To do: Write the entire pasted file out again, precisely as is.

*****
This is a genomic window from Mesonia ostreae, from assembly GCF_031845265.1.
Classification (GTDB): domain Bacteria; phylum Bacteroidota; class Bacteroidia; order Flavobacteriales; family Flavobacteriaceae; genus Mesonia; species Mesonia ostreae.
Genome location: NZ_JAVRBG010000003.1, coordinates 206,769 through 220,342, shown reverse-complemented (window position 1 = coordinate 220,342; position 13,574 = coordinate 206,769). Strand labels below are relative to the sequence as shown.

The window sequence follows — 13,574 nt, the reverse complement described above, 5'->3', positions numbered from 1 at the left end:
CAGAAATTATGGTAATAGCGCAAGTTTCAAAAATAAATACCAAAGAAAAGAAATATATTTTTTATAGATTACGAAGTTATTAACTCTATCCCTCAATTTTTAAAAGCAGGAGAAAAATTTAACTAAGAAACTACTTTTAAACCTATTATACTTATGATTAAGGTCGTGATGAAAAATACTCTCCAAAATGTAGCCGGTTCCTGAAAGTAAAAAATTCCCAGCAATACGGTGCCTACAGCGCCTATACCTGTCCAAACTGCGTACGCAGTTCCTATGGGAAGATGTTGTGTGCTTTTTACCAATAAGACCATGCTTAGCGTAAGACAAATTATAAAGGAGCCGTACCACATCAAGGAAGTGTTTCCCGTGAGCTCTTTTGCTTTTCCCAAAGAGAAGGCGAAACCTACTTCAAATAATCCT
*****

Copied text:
This is a genomic window from Mesonia ostreae, from assembly GCF_031845265.1.
Classification (GTDB): domain Bacteria; phylum Bacteroidota; class Bacteroidia; order Flavobacteriales; family Flavobacteriaceae; genus Mesonia; species Mesonia ostreae.
Genome location: NZ_JAVRBG010000003.1, coordinates 206,769 through 220,342, shown reverse-complemented (window position 1 = coordinate 220,342; position 13,574 = coordinate 206,769). Strand labels below are relative to the sequence as shown.

The window sequence follows — 13,574 nt, the reverse complement described above, 5'->3', positions numbered from 1 at the left end:
CAGAAATTATGGTAATAGCGCAAGTTTCAAAAATAAATACCAAAGAAAAGAAATATATTTTTTATAGATTACGAAGTTATTAACTCTATCCCTCAATTTTTAAAAGCAGGAGAAAAATTTAACTAAGAAACTACTTTTAAACCTATTATACTTATGATTAAGGTCGTGATGAAAAATACTCTCCAAAATGTAGCCGGTTCCTGAAAGTAAAAAATTCCCAGCAATACGGTGCCTACAGCGCCTATACCTGTCCAAACTGCGTACGCAGTTCCTATGGGAAGATGTTGTGTGCTTTTTACCAATAAGACCATGCTTAGCGTAAGACAAATTATAAAGGAGCCGTACCACATCAAGGAAGTGTTTCCCGTGAGCTCTTTTGCTTTTCCCAAAGAGAAGGCGAAACCTACTTCAAATAATCCT